Coffee grounds don’t hurt the garbage disposal. They sort of help keep the disposal clean. The problem that can be caused by putting grounds down the sink drain is that there is a possibility that they will collect within the pipes and cause clogs/blockages if not flushed sufficiently with water; however, using enough water to flush them away is pretty wasteful.
    I use a French press, as well. I dump the majority of grounds into the waste bin by dumping it upside down above the bin. The small amount of grounds that do not come out (less than a teaspoon) gets washed down the disposal/drain.
    I understand not wanting to compost. I do not have the space to do so. What you may be able to do instead is see if a neighbor/coworker would like your grounds for gardening. They are a great additive to the soil. You just till it into the soil until it’s mixed a couple of inches down. Lots of nutrients for plants.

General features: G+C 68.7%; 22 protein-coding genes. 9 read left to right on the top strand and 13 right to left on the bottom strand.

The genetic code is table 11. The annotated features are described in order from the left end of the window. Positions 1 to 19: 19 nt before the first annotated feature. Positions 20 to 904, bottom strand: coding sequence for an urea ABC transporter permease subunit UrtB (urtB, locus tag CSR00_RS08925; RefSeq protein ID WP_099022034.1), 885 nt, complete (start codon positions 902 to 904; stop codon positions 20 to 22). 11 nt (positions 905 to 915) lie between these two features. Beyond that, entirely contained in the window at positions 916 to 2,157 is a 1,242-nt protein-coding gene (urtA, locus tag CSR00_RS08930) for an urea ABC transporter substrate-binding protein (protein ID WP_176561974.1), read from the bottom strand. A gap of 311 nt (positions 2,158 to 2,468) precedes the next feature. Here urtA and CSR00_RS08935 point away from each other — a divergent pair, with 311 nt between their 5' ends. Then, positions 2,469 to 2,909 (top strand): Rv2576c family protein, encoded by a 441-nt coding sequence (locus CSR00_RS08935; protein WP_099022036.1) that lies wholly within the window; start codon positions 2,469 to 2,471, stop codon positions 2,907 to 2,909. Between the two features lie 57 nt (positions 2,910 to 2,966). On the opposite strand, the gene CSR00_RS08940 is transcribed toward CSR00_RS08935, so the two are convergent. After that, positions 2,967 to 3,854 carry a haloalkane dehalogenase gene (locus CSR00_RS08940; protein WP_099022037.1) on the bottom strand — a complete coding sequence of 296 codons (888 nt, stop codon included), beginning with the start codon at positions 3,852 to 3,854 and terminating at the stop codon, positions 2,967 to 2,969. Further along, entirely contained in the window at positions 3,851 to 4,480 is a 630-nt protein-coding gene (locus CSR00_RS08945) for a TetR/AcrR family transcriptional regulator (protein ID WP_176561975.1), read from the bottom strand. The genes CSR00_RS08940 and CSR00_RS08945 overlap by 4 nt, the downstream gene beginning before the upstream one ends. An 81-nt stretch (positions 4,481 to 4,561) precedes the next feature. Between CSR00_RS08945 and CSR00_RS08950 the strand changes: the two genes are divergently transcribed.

If you find someone who needs it, save the grounds in a covered container or zip lock bag under the kitchen sink (out of site and easy to get to) until it’s full, then give it to your neighbor/coworker.

  14. Put them in trash. Drains are not intended for coffee waste. Also do not dump lots of stuff in your garbage disposal if you can place it in trash. Plumbing drains are not intended for trash disposal.
    Davis Caplan, Architect

  15. You can, but you shouldn’t. Those home improvement websites like Thespruce or Healthykitchen101 will probably tell you the same thing. The grounds don’t have much influence on the machine per se, but they affects the drains, just like how you shouldn’t put eggshells in garbage disposals. After a while, you’d find out that they couldn’t be carried by the water all the way through. Instead, they’d end up in the P-trap, start building up and eventually clog the pipes.